Energy prices are forecasted to increase through the second half of 2009 due to stronger than anticipated global economic activity, primarily in Asia, the U.S. Energy Department said today in its short-term energy outlook for July.

The Energy Information Administration projects that crude oil prices will average nearly $70 per barrel in 2009, an increase of about $18 compared with the average of the first half of the year. The agency forecasts crude oil spot price could rise slowly to average about $72 per barrel in 2010.

Gasoline prices will average $2.36 per gallon this year, 3 cents up from the last month's outlook projection, and then increase to $2.69 in 2010 on higher projected crude prices.

Market sentiment continues to reflect expectations of an economic recovery and a future rebound in oil demand that are outweighing weak current oil consumption and high inventory levels, the Department of Energy said on its report Tuesday.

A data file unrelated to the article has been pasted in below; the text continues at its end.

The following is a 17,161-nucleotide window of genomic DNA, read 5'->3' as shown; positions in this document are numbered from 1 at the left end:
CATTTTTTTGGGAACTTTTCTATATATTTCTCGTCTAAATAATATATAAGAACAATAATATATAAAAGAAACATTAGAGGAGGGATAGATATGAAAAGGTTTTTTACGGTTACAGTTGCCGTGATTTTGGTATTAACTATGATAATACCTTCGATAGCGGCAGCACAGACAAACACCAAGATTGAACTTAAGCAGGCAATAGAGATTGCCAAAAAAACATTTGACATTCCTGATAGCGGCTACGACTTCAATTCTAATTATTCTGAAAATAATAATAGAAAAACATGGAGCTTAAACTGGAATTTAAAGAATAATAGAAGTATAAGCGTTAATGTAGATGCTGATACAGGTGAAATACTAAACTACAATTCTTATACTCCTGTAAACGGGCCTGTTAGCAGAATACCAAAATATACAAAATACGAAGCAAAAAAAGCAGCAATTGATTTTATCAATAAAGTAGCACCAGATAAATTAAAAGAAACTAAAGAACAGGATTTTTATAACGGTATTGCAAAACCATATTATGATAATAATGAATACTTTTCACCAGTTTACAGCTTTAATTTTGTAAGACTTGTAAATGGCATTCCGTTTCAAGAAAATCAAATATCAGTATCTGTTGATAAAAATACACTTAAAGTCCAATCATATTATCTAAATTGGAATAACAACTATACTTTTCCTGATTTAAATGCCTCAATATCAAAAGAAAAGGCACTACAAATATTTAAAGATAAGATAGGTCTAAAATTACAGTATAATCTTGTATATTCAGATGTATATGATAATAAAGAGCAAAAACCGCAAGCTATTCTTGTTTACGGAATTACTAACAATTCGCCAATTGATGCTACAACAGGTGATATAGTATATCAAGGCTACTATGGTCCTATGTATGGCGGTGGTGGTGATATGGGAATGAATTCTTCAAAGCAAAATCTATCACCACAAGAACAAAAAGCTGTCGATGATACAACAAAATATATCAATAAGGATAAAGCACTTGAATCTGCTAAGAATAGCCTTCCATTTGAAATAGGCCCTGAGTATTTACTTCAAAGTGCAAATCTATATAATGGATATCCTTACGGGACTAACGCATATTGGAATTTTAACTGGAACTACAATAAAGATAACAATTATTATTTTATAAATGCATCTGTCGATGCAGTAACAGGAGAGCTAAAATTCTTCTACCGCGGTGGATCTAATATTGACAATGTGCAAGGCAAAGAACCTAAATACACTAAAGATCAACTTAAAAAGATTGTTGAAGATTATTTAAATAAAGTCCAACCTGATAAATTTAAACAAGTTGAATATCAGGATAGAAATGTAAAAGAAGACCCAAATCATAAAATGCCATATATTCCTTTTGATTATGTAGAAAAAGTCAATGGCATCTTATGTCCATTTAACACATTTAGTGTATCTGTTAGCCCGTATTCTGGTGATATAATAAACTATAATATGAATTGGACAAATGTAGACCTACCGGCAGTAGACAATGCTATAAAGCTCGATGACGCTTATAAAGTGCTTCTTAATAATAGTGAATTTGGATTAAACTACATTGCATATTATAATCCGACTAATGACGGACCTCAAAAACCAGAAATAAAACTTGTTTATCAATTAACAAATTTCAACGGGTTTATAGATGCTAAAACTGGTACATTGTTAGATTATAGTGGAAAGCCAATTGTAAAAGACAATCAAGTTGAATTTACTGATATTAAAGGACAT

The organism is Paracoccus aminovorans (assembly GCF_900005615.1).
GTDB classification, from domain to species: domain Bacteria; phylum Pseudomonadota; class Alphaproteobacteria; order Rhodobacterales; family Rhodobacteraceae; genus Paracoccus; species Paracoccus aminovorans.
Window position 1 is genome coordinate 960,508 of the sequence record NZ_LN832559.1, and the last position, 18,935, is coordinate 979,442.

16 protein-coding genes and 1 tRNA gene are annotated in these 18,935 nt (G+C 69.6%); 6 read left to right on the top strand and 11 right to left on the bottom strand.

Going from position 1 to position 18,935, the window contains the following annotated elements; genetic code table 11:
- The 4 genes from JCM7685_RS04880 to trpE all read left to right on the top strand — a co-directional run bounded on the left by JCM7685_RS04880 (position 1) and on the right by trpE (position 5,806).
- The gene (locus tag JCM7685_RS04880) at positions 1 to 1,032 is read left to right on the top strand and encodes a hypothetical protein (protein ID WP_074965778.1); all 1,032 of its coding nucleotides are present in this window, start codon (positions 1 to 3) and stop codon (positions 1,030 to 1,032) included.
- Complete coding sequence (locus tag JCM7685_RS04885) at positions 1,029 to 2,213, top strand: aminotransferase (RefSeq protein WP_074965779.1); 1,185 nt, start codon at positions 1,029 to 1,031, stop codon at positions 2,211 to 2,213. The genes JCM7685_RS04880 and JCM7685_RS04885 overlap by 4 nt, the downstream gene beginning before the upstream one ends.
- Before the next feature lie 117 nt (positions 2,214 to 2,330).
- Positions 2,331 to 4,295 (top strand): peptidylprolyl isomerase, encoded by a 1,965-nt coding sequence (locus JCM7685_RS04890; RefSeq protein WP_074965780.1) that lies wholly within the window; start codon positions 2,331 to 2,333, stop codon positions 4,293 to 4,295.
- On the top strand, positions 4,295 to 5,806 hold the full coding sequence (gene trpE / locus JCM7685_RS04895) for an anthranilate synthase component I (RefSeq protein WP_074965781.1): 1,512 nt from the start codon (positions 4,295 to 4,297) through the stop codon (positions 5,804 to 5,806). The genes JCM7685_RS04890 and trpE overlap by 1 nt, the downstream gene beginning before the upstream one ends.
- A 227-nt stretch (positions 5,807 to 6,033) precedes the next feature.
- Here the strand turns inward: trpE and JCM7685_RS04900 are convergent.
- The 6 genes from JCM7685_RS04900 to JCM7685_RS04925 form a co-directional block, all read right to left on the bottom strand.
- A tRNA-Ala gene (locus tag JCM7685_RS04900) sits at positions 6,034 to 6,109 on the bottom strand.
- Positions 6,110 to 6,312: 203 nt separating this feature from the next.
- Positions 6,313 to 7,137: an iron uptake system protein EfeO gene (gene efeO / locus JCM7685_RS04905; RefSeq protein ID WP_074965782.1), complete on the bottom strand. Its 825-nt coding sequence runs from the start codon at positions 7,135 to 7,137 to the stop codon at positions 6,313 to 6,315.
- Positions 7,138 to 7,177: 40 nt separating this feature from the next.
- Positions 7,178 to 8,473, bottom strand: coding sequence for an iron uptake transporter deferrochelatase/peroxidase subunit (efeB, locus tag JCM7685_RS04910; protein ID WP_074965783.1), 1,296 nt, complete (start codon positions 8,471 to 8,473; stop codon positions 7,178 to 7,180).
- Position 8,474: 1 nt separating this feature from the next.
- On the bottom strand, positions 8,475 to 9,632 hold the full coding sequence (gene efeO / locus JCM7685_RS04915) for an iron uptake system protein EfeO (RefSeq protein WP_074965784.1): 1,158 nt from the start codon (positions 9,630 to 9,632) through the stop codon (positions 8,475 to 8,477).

Total natural gas consumption is projected to decline by 2.3 percent in 2009. Natural gas prices are expected to increase from an average $4.22 per thousand cubic feet to $5.93 Mcf in 2010 from $9.13 in 2008, according to the EIA.

As a result of the ongoing recession, electricity consumption is expected to fall by 2 percent in 2009, according to EIA projections. Residential electricity prices are projected to keep annual average growth in prices at around 4.7 percent in 2009.